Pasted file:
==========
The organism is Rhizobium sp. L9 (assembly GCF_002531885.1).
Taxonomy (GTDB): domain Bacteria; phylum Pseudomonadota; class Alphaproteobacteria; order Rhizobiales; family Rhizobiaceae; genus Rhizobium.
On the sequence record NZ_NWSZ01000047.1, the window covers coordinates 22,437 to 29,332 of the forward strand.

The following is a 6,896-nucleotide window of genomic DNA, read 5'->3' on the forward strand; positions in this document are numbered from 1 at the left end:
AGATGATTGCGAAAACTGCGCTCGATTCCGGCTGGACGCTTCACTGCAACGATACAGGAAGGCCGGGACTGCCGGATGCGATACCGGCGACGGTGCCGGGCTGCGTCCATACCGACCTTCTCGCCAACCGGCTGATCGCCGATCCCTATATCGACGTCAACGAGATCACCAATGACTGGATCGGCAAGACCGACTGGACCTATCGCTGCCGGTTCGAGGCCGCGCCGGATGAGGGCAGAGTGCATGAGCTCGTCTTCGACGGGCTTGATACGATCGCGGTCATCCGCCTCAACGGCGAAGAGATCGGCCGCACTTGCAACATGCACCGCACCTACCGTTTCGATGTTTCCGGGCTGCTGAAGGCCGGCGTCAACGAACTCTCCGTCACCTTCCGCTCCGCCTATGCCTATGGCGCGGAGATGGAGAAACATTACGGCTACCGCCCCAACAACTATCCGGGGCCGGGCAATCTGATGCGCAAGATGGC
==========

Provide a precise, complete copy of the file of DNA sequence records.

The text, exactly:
The organism is Rhizobium sp. L9 (assembly GCF_002531885.1).
Taxonomy (GTDB): domain Bacteria; phylum Pseudomonadota; class Alphaproteobacteria; order Rhizobiales; family Rhizobiaceae; genus Rhizobium.
On the sequence record NZ_NWSZ01000047.1, the window covers coordinates 22,437 to 29,332 of the forward strand.

The following is a 6,896-nucleotide window of genomic DNA, read 5'->3' on the forward strand; positions in this document are numbered from 1 at the left end:
AGATGATTGCGAAAACTGCGCTCGATTCCGGCTGGACGCTTCACTGCAACGATACAGGAAGGCCGGGACTGCCGGATGCGATACCGGCGACGGTGCCGGGCTGCGTCCATACCGACCTTCTCGCCAACCGGCTGATCGCCGATCCCTATATCGACGTCAACGAGATCACCAATGACTGGATCGGCAAGACCGACTGGACCTATCGCTGCCGGTTCGAGGCCGCGCCGGATGAGGGCAGAGTGCATGAGCTCGTCTTCGACGGGCTTGATACGATCGCGGTCATCCGCCTCAACGGCGAAGAGATCGGCCGCACTTGCAACATGCACCGCACCTACCGTTTCGATGTTTCCGGGCTGCTGAAGGCCGGCGTCAACGAACTCTCCGTCACCTTCCGCTCCGCCTATGCCTATGGCGCGGAGATGGAGAAACATTACGGCTACCGCCCCAACAACTATCCGGGGCCGGGCAATCTGATGCGCAAGATGGC